Additional findings come from comparing the braille users versus the large print users. All four participants who read braille strongly agreed (gave a five on a five-point scale) that they could understand the audio prompts, whereas large print users on average just agreed (four on a five-point scale) with the statement. During the lesson, it was noted that large print users in the Kasi group repeat the audio four times more often than the braille users. These findings are presumed to be a reflection of tools regularly used by each group of students. The students who used the braille pieces also regularly used a screen reader and are thus more accustomed to listening to the directions and feedback, especially regarding the robotic nature of synthetic speech. Contrarily, some students who relied on vision exhibited an aversion to listening to Kasi.Interviews with TVIs support this hypothesis. One TVI noted that synthetic speech can be a barrier for students because, “they don’t even wanna listen to it... kids that have partial sight or are legally blind, but not completely blind, that is a huge hurdle to get past.” Similarly, a student expressed that using Kasi was different because, “I had to listen. That was really weird for me... I'm a visual [person]. I use my eyes more. For Kasi, I use my ears, so it's a lot different for me.” Even though some students appeared to struggle to listen to the synthetic speech at first, they appeared to adapt, and eventually perform as well as others. However, it is also recognized that students are more likely to use a learning tool if it provides an enjoyable experience. Kasi is envisioned to be improved by exploring options to tailor the synthetic speech to meet the user’s preference.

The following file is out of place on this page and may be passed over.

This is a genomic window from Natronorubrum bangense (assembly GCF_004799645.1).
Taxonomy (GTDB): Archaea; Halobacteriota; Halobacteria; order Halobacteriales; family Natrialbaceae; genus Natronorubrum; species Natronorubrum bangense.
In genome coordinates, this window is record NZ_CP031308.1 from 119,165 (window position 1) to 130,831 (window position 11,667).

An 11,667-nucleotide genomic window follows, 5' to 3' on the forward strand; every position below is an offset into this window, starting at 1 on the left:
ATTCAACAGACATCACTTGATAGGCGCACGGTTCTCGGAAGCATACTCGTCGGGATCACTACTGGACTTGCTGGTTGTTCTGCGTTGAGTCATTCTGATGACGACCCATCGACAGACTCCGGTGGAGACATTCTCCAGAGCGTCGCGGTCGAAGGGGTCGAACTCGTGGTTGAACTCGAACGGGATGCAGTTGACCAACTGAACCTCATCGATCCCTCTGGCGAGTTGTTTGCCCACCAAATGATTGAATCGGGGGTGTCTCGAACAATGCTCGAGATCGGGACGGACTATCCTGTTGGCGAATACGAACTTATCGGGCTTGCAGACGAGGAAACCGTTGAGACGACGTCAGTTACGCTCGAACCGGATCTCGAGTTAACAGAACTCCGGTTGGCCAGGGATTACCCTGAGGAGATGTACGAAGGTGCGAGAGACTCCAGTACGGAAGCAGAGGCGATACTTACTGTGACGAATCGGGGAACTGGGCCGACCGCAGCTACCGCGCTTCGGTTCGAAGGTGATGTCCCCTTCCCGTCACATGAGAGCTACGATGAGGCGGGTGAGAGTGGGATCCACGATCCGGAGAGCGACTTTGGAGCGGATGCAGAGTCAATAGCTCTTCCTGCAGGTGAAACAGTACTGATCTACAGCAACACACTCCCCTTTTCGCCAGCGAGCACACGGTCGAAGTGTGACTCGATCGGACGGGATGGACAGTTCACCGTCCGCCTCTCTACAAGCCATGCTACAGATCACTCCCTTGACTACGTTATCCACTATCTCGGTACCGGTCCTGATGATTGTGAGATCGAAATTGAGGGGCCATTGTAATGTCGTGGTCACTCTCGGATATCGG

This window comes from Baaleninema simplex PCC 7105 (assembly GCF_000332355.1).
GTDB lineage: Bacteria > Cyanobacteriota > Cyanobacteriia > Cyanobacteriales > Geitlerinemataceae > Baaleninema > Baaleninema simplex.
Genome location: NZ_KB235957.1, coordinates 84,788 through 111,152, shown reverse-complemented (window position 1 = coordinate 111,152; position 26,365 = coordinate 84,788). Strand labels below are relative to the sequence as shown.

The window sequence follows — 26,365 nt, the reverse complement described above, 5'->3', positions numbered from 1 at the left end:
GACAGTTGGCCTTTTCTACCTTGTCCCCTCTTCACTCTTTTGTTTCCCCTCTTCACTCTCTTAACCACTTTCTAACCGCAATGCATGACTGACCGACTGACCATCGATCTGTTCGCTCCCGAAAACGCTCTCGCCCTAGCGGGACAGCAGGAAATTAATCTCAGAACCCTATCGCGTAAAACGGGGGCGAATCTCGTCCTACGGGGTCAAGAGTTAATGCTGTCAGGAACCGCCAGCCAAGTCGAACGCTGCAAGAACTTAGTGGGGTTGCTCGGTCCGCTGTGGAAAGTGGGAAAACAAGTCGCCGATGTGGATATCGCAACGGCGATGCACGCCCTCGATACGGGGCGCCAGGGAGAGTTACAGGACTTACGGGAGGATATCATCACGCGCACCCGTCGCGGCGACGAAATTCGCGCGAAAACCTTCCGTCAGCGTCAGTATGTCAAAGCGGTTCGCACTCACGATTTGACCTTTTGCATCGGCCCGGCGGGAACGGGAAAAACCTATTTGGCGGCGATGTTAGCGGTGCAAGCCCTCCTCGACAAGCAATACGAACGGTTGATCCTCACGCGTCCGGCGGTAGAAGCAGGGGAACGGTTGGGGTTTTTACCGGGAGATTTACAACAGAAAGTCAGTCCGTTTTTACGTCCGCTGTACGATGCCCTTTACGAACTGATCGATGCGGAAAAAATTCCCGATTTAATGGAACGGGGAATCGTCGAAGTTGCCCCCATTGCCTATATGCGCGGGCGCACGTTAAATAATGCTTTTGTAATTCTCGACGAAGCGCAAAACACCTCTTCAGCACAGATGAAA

RQ3: How is using Kasi equivalent to and how is it different from an in-person instructor?